Thy Righteousness is in Heaven

One day as I was passing into the field, this sentence fell upon my soul: ‘Thy righteousness is in heaven.’ And with the eyes of my soul I saw Jesus at the Father’s right hand. ‘There,’ I said, ‘is my righteousness!’ So that wherever I was or whatever I was doing, God could not say to me, ‘Where is your righteousness?’ For it is always right before him.

I saw that it is not my good frame of heart that made my righteousness better, nor yet my bad frame that made my righteousness worse, for my righteousness IS Christ. Now my chains fell off indeed. My temptations fled away, and I lived sweetly at peace with God.

Now I could look from myself to him and could reckon that all my character was like the coins a rich man carries in his pocket when all his gold is safe in a trunk at home. Oh I saw that my gold was indeed in a trunk at home, in Christ my Lord. Now Christ was all: my righteousness, sanctification, redemption.

—John Bunyan
Grace Abounding to the Chief of Sinners

Via: Of First Importance

What Is The Church?

The Greek, New Testament word translated , “church” is ekklesia (from which English words such as “ecclesiastical” come). It is a compound term composed of ek = “out of” and kaleo = “to call.” That means the church is a body of “called out persons.”

But what does that mean?

The word goes back to the Greek city states which were composed of three sorts of persons: citizens; freedmen; slaves. The slaves and freedmen made up the bulk of the population. These cities were little democracies each having its own constitutions, rules, etc. They were true democracies, rather than representative bodies. That means that every citizen could vote on every issue that arose. When a city meeting was called for, the citizens gathered, heard speeches, and then dropped a stone into a pitcher indicating their votes (black stones = “no”; white stones = “yes”). Only citizens could vote.

Whenever a vote was imminent, the “herald” would go about the city shouting the fact that a vote was to be taken. In that way, out of the mass of people in the city, the citizens were called out and from the general populace to gather and cast their vote.

So, the picture of the herald, going forth to call out from the world those who would believe the Gospel lays behind the idea of the church as composed of the “called out ones” who are called out to transact God’s business. As people believe the Gospel preached by Christ’s heralds (preachers), they become part of those whose “citizenship is in heaven” (Philippians 3:20), the church.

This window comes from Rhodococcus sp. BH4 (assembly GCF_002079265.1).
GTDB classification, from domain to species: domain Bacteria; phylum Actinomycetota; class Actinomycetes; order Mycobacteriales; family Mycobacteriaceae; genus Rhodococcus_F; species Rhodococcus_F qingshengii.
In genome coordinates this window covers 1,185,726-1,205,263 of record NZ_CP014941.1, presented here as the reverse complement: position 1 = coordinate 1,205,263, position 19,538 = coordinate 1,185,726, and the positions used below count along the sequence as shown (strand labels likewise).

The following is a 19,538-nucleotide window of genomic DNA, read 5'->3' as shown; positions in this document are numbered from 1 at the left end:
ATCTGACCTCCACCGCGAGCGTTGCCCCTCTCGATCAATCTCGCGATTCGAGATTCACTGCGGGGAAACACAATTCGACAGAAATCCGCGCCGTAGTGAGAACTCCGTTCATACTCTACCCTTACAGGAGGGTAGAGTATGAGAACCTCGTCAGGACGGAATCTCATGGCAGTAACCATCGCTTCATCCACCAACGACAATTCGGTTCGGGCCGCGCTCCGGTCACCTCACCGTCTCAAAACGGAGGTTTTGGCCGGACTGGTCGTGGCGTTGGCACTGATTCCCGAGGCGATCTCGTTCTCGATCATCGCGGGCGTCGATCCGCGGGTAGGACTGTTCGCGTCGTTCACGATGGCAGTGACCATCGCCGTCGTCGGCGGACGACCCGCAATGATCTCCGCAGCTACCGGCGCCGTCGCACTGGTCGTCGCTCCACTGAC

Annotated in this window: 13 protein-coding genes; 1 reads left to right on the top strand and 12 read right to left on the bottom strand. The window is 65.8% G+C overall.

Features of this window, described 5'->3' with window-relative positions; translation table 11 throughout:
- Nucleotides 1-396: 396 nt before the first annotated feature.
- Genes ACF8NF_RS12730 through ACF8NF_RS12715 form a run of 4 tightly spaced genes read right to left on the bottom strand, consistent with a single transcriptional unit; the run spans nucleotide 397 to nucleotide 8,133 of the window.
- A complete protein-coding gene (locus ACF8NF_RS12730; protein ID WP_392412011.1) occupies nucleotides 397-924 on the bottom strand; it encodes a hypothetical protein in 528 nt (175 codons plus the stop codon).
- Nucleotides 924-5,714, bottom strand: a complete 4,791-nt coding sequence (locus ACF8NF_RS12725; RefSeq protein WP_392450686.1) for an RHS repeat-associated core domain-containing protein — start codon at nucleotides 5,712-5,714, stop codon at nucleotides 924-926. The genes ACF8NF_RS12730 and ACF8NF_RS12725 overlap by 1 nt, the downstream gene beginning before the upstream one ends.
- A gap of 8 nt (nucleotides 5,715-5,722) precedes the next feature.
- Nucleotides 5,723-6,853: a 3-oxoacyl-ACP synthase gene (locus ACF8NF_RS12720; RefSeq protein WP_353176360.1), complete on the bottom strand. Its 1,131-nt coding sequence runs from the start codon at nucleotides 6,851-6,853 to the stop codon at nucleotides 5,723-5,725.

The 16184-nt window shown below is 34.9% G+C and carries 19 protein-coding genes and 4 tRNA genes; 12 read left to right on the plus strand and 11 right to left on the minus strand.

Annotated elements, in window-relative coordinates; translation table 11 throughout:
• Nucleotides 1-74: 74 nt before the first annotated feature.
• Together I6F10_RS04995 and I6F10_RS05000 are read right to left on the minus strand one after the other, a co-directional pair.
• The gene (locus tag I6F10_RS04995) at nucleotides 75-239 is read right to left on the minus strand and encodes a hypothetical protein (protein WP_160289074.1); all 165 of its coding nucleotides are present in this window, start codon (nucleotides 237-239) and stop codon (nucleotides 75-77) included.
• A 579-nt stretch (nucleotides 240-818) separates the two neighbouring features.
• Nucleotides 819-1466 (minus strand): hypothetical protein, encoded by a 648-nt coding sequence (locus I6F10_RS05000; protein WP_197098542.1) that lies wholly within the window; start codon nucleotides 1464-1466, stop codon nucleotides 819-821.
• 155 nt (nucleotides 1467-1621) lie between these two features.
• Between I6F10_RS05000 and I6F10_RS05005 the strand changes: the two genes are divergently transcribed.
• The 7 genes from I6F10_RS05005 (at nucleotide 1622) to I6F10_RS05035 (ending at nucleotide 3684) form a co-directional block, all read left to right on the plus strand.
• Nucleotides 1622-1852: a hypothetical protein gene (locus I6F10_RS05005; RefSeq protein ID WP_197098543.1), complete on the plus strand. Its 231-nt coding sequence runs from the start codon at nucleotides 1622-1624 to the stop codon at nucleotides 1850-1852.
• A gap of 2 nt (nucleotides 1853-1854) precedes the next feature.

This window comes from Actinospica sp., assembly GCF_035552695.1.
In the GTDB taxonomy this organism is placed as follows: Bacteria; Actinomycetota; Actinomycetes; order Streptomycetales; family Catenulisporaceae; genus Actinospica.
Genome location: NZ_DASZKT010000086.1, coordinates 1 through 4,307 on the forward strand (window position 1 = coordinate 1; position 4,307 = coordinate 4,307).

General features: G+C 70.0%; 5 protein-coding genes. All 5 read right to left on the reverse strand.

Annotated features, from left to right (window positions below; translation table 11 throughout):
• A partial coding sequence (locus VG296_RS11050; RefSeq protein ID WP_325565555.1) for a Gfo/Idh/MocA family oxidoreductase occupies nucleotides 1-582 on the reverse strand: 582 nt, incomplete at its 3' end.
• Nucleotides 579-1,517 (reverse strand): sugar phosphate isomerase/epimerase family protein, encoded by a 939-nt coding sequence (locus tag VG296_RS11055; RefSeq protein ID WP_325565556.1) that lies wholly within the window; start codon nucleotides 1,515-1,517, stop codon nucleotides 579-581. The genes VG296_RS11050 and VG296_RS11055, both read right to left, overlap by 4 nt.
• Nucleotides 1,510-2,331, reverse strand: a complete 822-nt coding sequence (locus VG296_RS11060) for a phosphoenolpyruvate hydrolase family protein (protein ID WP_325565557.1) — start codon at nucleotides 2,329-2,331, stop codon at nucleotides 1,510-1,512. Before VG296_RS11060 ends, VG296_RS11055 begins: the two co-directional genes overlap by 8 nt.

Have you heard the call to faith in Jesus Christ? Are you a citizen of heaven?

—Jay Adams
Institute for Nouthetic Studies Blog

The original article can be found here.

Via: Tim Phillips

We Have More For Us than Against Us

The victory lies not with us, but with Christ, who has taken on him both to conquer for us and to conquer in us. The victory lies neither in our own strength to get it, nor in our enemies’ strength to defeat it. If it lay with us, we might justly fear. But Christ will maintain his own government in us and take our part against our corruptions. They are his enemies as well as ours.

Let us therefore be ‘strong in the Lord, and in the power of his might’ (Ephesians 6:10). Let us not look so much at who our enemies are as at who our judge and captain is, nor at what they threaten, but at what he promises. We have more for us than against us. What coward would not fight when he is sure of victory?

—Richard Sibbes
The Bruised Reed

Via: Of First Importance

How are You Righteous Before God?

Question 60: How are you righteous before God?

Answer: Only by true faith in Jesus Christ. Although my conscience accuses me that I have grievously sinned against all God’s commandments, have never kept any of them, and am still inclined to all evil, yet God, without any merit of my own, out of mere grace, imputes to me the perfect satisfaction, righteousness, and holiness of Christ. He grants these to me as if I had never had nor committed any sin, and as if I myself had accomplished all the obedience which Christ has rendered for me, if only I accept this gift with a believing heart.

—The Heidelberg Catechism

Via: Of First Importance

All Authority

And Jesus came and said to them, “All authority in heaven and on earth has been given to me. Go therefore and make disciples of all nations, baptizing them in the name of the Father and of the Son and of the Holy Spirit, teaching them to observe all that I have commanded you. And behold, I am with you always, to the end of the age.” (Matthew 28:18-20)


For I know the plans I have for you, declares the LORD, plans for welfare and not for evil, to give you a future and a hope. (Jeremiah 29:11)